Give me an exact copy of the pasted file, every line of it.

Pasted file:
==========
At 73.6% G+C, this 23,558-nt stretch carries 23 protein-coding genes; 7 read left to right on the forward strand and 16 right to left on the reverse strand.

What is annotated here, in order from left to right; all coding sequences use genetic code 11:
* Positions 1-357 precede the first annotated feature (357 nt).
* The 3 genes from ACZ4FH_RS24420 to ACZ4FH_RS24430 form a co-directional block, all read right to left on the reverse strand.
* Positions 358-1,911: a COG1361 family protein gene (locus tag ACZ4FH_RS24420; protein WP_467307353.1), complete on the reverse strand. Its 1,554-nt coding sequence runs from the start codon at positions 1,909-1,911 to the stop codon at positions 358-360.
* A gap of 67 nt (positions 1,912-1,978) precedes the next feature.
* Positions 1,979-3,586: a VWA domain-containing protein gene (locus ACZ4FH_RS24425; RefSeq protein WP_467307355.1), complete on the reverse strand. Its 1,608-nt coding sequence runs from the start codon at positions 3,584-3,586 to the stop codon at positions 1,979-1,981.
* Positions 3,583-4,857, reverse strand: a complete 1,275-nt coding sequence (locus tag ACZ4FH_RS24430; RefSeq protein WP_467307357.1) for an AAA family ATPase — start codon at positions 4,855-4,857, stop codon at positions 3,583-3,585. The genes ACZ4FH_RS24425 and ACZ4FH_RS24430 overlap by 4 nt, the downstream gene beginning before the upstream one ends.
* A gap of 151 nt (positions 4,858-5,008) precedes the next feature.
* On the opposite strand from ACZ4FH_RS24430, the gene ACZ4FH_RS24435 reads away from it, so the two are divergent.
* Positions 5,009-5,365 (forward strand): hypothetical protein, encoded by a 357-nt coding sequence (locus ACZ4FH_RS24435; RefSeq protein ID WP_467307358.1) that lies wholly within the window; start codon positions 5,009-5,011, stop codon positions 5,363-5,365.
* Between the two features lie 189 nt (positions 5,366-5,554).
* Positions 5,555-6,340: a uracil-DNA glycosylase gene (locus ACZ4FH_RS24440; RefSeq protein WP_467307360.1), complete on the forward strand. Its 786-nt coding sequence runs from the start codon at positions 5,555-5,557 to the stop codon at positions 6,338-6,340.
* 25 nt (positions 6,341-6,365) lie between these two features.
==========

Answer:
At 73.6% G+C, this 23,558-nt stretch carries 23 protein-coding genes; 7 read left to right on the forward strand and 16 right to left on the reverse strand.

What is annotated here, in order from left to right; all coding sequences use genetic code 11:
* Positions 1-357 precede the first annotated feature (357 nt).
* The 3 genes from ACZ4FH_RS24420 to ACZ4FH_RS24430 form a co-directional block, all read right to left on the reverse strand.
* Positions 358-1,911: a COG1361 family protein gene (locus tag ACZ4FH_RS24420; protein WP_467307353.1), complete on the reverse strand. Its 1,554-nt coding sequence runs from the start codon at positions 1,909-1,911 to the stop codon at positions 358-360.
* A gap of 67 nt (positions 1,912-1,978) precedes the next feature.
* Positions 1,979-3,586: a VWA domain-containing protein gene (locus ACZ4FH_RS24425; RefSeq protein WP_467307355.1), complete on the reverse strand. Its 1,608-nt coding sequence runs from the start codon at positions 3,584-3,586 to the stop codon at positions 1,979-1,981.
* Positions 3,583-4,857, reverse strand: a complete 1,275-nt coding sequence (locus tag ACZ4FH_RS24430; RefSeq protein WP_467307357.1) for an AAA family ATPase — start codon at positions 4,855-4,857, stop codon at positions 3,583-3,585. The genes ACZ4FH_RS24425 and ACZ4FH_RS24430 overlap by 4 nt, the downstream gene beginning before the upstream one ends.
* A gap of 151 nt (positions 4,858-5,008) precedes the next feature.
* On the opposite strand from ACZ4FH_RS24430, the gene ACZ4FH_RS24435 reads away from it, so the two are divergent.
* Positions 5,009-5,365 (forward strand): hypothetical protein, encoded by a 357-nt coding sequence (locus ACZ4FH_RS24435; RefSeq protein ID WP_467307358.1) that lies wholly within the window; start codon positions 5,009-5,011, stop codon positions 5,363-5,365.
* Between the two features lie 189 nt (positions 5,366-5,554).
* Positions 5,555-6,340: a uracil-DNA glycosylase gene (locus ACZ4FH_RS24440; RefSeq protein WP_467307360.1), complete on the forward strand. Its 786-nt coding sequence runs from the start codon at positions 5,555-5,557 to the stop codon at positions 6,338-6,340.
* 25 nt (positions 6,341-6,365) lie between these two features.